As part of Russia’s import substitution program, the country aims to put into testing replacement gas turbine engines for its naval vessels. These, unlike engines purchased in past years, are to be fully constructed locally.
During a visit by Russian President Vladimir Putin to a Saturn research and production workshop, United Engine-Making Corporation CEO Viktor Polyakov said that “the problem of dependence on Ukrainian engines” had been resolved.
Russian Deputy Prime Minister Dmitry Rogozin was quoted by Tass News Agency as saying, “Up until now, all shipborne gas turbine engines were assembled only in Ukraine, in Nikolayev. Today is the day of the actual launch of a new sector, shipborne engine-making.”
Russia and Ukraine in the past maintained close cooperation in terms of military production. Many Russian naval programs, including ongoing programs, included Ukrainian-made gas turbine engines in their designs. However, after relations between the two countries broke down in 2014, the cooperation was ended, leaving some Russian vessels under construction without engines.
Several Russian naval programs, in particular, were deeply affected.
Three Project 11356M frigates, two of which were already under construction, were left without engines, prompting Moscow to seek to export the vessels. Russia and India reached an agreement on the sale of the two ships, plus local production in India of two more. While the first two Project 22350 frigates had already received Ukrainian engines before cooperation was ended, subsequent ships were left without engines.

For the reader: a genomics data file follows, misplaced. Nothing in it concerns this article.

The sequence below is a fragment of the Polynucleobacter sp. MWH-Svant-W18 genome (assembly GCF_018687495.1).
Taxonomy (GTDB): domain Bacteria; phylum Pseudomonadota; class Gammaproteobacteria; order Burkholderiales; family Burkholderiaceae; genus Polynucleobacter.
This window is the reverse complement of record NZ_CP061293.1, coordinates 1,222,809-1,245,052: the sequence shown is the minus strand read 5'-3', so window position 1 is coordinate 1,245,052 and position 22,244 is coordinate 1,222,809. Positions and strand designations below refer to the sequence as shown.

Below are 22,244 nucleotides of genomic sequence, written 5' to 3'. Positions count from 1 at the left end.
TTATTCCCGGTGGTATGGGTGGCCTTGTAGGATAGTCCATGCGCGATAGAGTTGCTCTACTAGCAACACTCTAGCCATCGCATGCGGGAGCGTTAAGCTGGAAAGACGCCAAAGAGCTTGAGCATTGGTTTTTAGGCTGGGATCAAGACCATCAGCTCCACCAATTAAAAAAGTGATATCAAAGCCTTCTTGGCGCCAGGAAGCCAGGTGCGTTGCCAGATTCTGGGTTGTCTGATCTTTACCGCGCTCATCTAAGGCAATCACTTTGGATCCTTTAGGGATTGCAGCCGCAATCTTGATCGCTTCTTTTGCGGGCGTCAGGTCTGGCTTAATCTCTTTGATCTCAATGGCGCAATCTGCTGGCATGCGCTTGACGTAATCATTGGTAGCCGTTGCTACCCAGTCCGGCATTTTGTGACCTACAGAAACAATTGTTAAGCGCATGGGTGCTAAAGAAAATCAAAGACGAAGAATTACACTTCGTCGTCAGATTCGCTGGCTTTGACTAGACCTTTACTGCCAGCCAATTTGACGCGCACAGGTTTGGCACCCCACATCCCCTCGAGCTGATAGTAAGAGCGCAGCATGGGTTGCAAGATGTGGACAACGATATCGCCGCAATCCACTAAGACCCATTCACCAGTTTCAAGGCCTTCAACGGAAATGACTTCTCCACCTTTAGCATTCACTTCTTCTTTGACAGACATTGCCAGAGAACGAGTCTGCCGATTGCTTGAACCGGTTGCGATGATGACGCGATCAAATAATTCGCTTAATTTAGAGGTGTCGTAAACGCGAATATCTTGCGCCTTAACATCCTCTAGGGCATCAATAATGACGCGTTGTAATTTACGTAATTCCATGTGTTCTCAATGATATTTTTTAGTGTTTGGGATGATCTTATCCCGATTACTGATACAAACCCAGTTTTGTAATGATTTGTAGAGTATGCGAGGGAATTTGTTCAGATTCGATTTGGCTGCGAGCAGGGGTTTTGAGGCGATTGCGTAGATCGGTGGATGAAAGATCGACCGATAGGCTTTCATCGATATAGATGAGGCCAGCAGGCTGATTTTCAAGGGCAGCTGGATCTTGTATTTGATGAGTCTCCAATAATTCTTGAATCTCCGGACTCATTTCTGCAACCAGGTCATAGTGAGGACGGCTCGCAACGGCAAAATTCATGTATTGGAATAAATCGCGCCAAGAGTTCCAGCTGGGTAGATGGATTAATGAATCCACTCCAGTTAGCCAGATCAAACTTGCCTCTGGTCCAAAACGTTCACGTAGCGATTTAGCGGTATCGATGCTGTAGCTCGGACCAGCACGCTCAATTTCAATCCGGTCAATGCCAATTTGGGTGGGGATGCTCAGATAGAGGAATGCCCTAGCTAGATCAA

In light of the loss of access to Ukrainian engines, Russia has emphasized a import-substitution effort aimed to make its own alternatives of various sizes, which are now being putting into testing.
The introduction of a Russian-made gas turbine engine will be important for the Navy, given that access to foreign gas turbine engines is likely to remain restricted for the coming years and Moscow wants to reduce dependency on foreign-manufactured components. Russia wants to make the Project 22350 frigates, in particular, the mainstay of its Navy, meaning that a Russian-made engine is a key priority.
In reference to the Project 22350 frigates, Defense Minister Sergei Shoigu stated earlier this month, “Such multi-purpose frigates equipped with long-range precision weapons should become the Navy’s main combat ships in the near future.”